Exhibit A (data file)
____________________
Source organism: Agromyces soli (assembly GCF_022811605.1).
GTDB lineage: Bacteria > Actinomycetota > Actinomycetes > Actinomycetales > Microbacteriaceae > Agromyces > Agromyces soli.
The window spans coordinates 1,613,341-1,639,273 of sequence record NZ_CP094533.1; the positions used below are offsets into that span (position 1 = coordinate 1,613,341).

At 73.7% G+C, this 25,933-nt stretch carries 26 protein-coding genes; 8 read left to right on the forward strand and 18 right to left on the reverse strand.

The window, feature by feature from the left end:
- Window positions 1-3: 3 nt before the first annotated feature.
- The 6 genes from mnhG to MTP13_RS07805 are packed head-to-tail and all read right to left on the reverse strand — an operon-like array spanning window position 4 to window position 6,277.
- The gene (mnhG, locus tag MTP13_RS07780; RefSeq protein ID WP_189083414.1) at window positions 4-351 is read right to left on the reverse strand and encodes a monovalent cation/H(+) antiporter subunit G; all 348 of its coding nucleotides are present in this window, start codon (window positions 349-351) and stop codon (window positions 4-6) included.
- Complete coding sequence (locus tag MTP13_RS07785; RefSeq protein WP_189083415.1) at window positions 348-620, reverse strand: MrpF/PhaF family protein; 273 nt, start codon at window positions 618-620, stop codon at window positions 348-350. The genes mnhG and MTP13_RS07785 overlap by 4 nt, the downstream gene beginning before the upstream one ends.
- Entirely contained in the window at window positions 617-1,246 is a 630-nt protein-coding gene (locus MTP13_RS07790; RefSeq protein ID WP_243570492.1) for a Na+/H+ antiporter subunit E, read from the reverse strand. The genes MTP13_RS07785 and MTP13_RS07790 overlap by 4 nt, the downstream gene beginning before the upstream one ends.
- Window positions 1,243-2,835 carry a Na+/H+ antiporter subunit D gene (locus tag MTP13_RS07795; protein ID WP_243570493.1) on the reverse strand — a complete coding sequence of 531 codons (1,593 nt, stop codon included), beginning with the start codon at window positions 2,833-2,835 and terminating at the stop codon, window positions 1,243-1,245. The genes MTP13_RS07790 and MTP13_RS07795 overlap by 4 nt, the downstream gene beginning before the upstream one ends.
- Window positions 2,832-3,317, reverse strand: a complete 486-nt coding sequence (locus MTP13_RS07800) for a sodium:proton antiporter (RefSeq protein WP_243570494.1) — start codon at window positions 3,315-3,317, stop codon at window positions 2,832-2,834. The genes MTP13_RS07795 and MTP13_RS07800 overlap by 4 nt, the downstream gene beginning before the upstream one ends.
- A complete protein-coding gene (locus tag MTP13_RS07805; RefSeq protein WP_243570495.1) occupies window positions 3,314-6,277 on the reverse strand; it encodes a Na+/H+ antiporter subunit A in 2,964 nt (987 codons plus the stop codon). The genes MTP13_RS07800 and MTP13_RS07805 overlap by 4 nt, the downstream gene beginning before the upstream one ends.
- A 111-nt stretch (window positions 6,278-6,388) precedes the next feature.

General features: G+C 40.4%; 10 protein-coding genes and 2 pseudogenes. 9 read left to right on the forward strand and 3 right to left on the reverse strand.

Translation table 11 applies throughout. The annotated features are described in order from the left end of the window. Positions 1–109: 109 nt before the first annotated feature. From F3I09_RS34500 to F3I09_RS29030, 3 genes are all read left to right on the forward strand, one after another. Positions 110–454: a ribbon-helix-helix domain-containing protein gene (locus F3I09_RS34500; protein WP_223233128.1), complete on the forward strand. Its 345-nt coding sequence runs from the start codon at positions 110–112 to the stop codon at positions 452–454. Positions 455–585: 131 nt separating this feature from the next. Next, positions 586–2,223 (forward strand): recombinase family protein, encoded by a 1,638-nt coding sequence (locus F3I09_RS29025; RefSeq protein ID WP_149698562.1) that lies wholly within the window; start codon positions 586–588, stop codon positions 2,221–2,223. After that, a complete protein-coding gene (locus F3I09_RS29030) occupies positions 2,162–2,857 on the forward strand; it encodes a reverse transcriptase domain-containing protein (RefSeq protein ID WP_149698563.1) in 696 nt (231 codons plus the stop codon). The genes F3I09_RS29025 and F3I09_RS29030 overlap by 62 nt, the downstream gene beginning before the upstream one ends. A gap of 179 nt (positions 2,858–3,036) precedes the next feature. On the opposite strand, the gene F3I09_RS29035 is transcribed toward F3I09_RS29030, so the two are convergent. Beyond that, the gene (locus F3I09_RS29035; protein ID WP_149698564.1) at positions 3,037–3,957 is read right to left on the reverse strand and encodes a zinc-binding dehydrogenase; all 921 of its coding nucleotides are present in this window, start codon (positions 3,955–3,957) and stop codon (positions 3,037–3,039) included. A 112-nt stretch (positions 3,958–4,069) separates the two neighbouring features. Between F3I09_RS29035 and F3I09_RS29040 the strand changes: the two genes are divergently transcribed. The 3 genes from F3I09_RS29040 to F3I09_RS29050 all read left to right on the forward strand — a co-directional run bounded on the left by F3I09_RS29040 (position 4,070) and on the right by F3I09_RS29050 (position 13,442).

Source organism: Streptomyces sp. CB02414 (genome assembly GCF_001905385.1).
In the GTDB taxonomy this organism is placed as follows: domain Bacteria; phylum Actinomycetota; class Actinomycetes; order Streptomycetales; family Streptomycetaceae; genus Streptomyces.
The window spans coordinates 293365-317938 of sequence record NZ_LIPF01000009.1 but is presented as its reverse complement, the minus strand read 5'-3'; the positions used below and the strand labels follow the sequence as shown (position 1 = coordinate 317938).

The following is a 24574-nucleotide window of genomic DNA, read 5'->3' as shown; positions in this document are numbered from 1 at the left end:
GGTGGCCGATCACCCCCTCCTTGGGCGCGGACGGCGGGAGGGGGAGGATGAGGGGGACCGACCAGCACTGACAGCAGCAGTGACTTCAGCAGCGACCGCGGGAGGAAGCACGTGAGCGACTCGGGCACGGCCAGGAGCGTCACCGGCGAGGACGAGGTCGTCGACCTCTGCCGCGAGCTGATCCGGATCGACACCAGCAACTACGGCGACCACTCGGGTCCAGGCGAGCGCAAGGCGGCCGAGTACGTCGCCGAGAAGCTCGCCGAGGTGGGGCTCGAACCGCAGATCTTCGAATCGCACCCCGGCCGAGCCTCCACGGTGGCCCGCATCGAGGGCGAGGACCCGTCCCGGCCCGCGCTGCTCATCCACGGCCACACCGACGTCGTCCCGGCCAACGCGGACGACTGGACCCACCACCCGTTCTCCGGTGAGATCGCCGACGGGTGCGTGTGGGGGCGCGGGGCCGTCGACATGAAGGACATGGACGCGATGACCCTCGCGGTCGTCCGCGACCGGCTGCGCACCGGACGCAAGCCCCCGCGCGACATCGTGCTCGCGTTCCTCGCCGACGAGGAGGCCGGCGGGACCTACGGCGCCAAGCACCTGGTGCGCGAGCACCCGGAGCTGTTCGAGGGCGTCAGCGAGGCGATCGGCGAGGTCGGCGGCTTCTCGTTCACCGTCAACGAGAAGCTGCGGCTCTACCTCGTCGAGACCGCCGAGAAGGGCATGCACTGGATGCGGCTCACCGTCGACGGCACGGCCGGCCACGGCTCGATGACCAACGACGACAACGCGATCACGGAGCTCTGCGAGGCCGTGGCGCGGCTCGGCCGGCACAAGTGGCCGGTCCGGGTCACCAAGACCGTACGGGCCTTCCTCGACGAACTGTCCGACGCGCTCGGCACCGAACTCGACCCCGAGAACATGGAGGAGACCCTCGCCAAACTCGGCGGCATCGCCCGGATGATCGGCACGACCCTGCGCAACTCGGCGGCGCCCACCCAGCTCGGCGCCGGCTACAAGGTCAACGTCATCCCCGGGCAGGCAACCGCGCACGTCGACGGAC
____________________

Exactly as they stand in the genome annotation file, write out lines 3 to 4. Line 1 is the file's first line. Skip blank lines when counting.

The window spans coordinates 1,613,341-1,639,273 of sequence record NZ_CP094533.1; the positions used below are offsets into that span (position 1 = coordinate 1,613,341).

At 73.7% G+C, this 25,933-nt stretch carries 26 protein-coding genes; 8 read left to right on the forward strand and 18 right to left on the reverse strand.